As we welcomed 2019, you may have made some resolutions to nurture your body, to travel, relish new experiences, learn new skills, strengthen relationships, and more. Setting new goals each year is admirable, but let’s be real: many New Year’s resolutions would be easier to achieve if you have more money to spend.
For many Modern Filipinas, this only means one thing: time to ask for a raise. But what’s the best way to do it?
Ask. Moreover, be vocal about it.
I once heard our General Manager tell someone, “If you want a raise, make some noise about it!” He said it jokingly, but I’m guessing he meant every word.
Asking and not waiting to be rewarded with a raise is necessary, especially for us women. The Philippines may be the most gender-equal country in Asia and the only Asian country to be in the Top 50, but still, gender pay gap and workplace discrimination persist.
If the Time’s Up movement is any indication, one way to draw attention to a woman’s cause is by talking about it and getting decision-makers to acknowledge it.
Not to say that women should go all ‘zilla about wanting to get a raise. (Remember, grace under pressure, ladies!) But do let your superiors know about your wishes, and say it with poise and dignity.
“Do it personally,” says Mara Tismo, Office and Human Resources Manager of NexusBond Asia Inc. She advises against writing an email (too impersonal and quickly forgotten) or messaging through Skype (not the right platform).
Asking in person implies that you want to continue to be a part of and grow with your company. Silence won’t draw attention to the fact that you find your current compensation lacking, and it could breed discontent.
Consider, too, that your HR might need reminding that you’re up for an appraisal. There’s only so much monitoring they can do when they’re a team of three or four overseeing more than a hundred employees, for example.
Before you get started on your campaign, however, ask yourself these questions:
- Is it time to ask for a raise? If it’s been more than a year since your last increase, it’s high time you request an appraisal. Performance appraisals are often every six to 12 months; you could ask for a raise during those one-on-one meetings. Some companies do an impressive job of conducting regular performance and salary appraisals; others, unfortunately, are not. If your company is the latter, remind your HR.
- Have you not reached the compensation ceiling for your position? Most companies follow a salary schedule. Once you’ve reached the highest compensation for your rank, you’ll need to work on a promotion to get the next salary increase.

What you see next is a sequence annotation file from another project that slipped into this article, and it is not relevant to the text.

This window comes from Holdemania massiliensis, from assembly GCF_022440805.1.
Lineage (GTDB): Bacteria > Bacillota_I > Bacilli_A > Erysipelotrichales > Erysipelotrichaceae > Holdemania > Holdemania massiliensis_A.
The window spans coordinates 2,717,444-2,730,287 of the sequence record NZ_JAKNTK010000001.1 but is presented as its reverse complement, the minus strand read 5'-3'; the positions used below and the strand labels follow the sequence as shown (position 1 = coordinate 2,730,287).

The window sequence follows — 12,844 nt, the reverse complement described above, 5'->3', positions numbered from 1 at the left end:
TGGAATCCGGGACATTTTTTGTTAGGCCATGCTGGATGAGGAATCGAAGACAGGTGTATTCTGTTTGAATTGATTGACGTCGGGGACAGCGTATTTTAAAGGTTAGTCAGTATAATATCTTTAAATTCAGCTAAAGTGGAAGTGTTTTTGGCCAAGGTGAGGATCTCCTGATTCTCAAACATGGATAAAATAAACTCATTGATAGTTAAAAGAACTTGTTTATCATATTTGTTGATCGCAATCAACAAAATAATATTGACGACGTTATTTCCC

- Do you deserve a raise? Have you recently achieved a career milestone that deserves more than a one-time incentive? If yes, say it. “Help your employer or your HR manager see how much of an asset you are to the team,” says Ms. Tismo. “Although, if you’ve been consistent with your efforts, it is likely that your HR manager or direct supervisor already knows,” she adds.
Get Your Manager Involved
Your boss has to be your champion. HR and upper management will review your track record, and having your direct supervisor’s support and signature on a recommendation letter will increase your chances of getting a raise.
So talk to your manager. He or she can advise you of your standing, and whether you need to do more to convince the higher-ups to increase your pay.
More importantly, don’t expect to get a raise in a day or even a week. Work harder to achieve milestones and exceed expectations, at least three months before your performance evaluation. Talk to your manager often, and let him or her know of your accomplishments. Spending five minutes a day updating your boss and talking about the problems you encountered and how you solved them can go a long way toward securing a raise on your next scheduled appraisal.
The Cheat Sheet on How to Ask for a Raise
Ms. Tismo offers more pointers on the best way to ask for a raise:
- “Come prepared. Make a personal evaluation of your performance for the past 3-6 months.”
- “Acknowledge the areas where you need improvement. Assuring your employer that you are willing to work on these areas shows your loyalty and that you’re an asset and a worthy investment.”
- “Pick the right timing. Avoid asking for a raise when there’s loads of work piling up or when there’s an urgent deadline approaching.”
- “Be gracious in asking. Avoid sounding haughty or entitled. Don’t ruin your chances of a promotion or a well-deserved pay raise by allowing your pride to precede it. Attitude is still everything.”
- “If your company says not yet, don’t lose heart or take it personally. Your administration might be trying to move things around to give all employees the appraisals they deserve. Consider their ‘no’ as a motivation to do better. Once they secure the budget to move the best-performing employees upward, you’ll have placed your name on top of the list.”
Here’s to hoping that you achieve your career goals this year, along with a well-deserved raise!